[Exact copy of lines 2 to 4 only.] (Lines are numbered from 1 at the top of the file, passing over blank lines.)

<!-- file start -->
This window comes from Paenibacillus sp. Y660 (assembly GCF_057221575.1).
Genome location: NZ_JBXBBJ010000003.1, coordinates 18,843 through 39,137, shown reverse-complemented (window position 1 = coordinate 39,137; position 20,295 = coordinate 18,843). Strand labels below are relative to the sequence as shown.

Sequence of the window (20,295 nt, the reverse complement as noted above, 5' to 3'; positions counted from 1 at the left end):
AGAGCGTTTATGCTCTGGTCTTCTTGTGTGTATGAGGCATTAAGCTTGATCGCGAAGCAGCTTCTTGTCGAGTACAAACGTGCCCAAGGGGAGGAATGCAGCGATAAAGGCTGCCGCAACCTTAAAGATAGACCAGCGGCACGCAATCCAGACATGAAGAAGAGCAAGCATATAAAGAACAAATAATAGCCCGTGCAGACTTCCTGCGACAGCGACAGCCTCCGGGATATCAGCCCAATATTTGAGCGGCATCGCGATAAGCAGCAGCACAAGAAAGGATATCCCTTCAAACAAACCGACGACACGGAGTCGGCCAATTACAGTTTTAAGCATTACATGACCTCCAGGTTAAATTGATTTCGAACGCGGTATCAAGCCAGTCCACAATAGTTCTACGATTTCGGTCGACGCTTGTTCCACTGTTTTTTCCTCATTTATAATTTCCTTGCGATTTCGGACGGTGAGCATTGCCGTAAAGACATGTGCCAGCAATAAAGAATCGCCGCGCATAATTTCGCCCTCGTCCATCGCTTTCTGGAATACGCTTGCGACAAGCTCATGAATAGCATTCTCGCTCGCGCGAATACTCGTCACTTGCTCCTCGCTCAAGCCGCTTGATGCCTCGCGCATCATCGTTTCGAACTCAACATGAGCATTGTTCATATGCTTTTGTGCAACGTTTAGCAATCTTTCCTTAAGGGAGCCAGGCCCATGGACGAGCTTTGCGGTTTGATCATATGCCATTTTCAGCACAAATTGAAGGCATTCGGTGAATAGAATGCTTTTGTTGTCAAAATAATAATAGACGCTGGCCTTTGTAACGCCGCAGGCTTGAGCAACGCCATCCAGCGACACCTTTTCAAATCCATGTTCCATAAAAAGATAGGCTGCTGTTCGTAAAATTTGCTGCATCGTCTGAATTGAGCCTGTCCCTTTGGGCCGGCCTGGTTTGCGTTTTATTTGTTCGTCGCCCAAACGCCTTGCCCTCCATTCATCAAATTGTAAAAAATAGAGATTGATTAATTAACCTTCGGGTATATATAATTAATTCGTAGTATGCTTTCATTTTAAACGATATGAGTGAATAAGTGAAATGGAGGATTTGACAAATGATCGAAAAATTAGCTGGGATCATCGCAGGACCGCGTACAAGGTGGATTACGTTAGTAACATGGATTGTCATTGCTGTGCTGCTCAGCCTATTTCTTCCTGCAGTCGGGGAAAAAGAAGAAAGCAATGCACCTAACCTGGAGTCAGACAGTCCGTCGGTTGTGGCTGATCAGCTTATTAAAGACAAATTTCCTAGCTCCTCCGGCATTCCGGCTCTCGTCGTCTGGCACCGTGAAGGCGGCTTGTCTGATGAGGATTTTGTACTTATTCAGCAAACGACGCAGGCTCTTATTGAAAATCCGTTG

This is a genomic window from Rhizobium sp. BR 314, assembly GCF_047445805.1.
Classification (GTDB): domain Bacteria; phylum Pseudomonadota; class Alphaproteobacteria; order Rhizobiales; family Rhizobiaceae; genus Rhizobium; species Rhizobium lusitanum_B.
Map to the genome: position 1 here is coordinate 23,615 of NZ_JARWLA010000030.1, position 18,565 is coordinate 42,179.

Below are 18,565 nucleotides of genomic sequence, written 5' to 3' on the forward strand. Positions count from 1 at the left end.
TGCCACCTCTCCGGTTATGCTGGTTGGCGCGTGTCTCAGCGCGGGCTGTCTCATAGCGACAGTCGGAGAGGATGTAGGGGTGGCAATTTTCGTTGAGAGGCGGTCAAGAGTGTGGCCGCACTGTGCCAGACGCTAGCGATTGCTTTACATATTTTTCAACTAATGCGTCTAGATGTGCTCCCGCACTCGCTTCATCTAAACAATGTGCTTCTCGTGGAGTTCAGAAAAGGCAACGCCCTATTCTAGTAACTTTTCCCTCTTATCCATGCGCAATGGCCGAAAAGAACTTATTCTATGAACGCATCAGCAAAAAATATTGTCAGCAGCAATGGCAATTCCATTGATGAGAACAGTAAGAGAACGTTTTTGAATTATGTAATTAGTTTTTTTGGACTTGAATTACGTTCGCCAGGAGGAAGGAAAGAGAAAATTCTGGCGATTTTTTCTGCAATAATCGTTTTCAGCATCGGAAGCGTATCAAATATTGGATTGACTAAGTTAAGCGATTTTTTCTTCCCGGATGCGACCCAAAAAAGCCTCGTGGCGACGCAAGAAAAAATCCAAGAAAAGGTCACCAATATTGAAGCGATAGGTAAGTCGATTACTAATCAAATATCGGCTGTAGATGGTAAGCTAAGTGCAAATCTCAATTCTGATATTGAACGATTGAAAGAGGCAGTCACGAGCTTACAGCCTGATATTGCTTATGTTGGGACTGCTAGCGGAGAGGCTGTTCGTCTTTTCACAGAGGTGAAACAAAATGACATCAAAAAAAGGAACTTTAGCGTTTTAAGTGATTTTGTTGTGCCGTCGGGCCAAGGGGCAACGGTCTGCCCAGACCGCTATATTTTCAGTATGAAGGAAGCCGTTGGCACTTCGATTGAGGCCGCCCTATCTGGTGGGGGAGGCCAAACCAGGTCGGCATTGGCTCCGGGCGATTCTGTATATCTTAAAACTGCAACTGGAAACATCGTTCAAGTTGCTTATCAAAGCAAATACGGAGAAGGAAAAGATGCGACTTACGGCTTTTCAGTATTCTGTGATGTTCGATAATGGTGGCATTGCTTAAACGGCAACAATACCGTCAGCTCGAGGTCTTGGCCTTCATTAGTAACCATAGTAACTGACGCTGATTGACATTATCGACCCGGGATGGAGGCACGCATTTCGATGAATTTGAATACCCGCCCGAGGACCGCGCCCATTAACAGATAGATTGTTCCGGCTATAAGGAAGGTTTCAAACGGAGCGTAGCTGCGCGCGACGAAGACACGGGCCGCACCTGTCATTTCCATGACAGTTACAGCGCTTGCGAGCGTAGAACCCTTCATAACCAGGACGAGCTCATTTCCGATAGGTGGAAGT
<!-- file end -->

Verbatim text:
Genome location: NZ_JBXBBJ010000003.1, coordinates 18,843 through 39,137, shown reverse-complemented (window position 1 = coordinate 39,137; position 20,295 = coordinate 18,843). Strand labels below are relative to the sequence as shown.

Sequence of the window (20,295 nt, the reverse complement as noted above, 5' to 3'; positions counted from 1 at the left end):
AGAGCGTTTATGCTCTGGTCTTCTTGTGTGTATGAGGCATTAAGCTTGATCGCGAAGCAGCTTCTTGTCGAGTACAAACGTGCCCAAGGGGAGGAATGCAGCGATAAAGGCTGCCGCAACCTTAAAGATAGACCAGCGGCACGCAATCCAGACATGAAGAAGAGCAAGCATATAAAGAACAAATAATAGCCCGTGCAGACTTCCTGCGACAGCGACAGCCTCCGGGATATCAGCCCAATATTTGAGCGGCATCGCGATAAGCAGCAGCACAAGAAAGGATATCCCTTCAAACAAACCGACGACACGGAGTCGGCCAATTACAGTTTTAAGCATTACATGACCTCCAGGTTAAATTGATTTCGAACGCGGTATCAAGCCAGTCCACAATAGTTCTACGATTTCGGTCGACGCTTGTTCCACTGTTTTTTCCTCATTTATAATTTCCTTGCGATTTCGGACGGTGAGCATTGCCGTAAAGACATGTGCCAGCAATAAAGAATCGCCGCGCATAATTTCGCCCTCGTCCATCGCTTTCTGGAATACGCTTGCGACAAGCTCATGAATAGCATTCTCGCTCGCGCGAATACTCGTCACTTGCTCCTCGCTCAAGCCGCTTGATGCCTCGCGCATCATCGTTTCGAACTCAACATGAGCATTGTTCATATGCTTTTGTGCAACGTTTAGCAATCTTTCCTTAAGGGAGCCAGGCCCATGGACGAGCTTTGCGGTTTGATCATATGCCATTTTCAGCACAAATTGAAGGCATTCGGTGAATAGAATGCTTTTGTTGTCAAAATAATAATAGACGCTGGCCTTTGTAACGCCGCAGGCTTGAGCAACGCCATCCAGCGACACCTTTTCAAATCCATGTTCCATAAAAAGATAGGCTGCTGTTCGTAAAATTTGCTGCATCGTCTGAATTGAGCCTGTCCCTTTGGGCCGGCCTGGTTTGCGTTTTATTTGTTCGTCGCCCAAACGCCTTGCCCTCCATTCATCAAATTGTAAAAAATAGAGATTGATTAATTAACCTTCGGGTATATATAATTAATTCGTAGTATGCTTTCATTTTAAACGATATGAGTGAATAAGTGAAATGGAGGATTTGACAAATGATCGAAAAATTAGCTGGGATCATCGCAGGACCGCGTACAAGGTGGATTACGTTAGTAACATGGATTGTCATTGCTGTGCTGCTCAGCCTATTTCTTCCTGCAGTCGGGGAAAAAGAAGAAAGCAATGCACCTAACCTGGAGTCAGACAGTCCGTCGGTTGTGGCTGATCAGCTTATTAAAGACAAATTTCCTAGCTCCTCCGGCATTCCGGCTCTCGTCGTCTGGCACCGTGAAGGCGGCTTGTCTGATGAGGATTTTGTACTTATTCAGCAAACGACGCAGGCTCTTATTGAAAATCCGTTG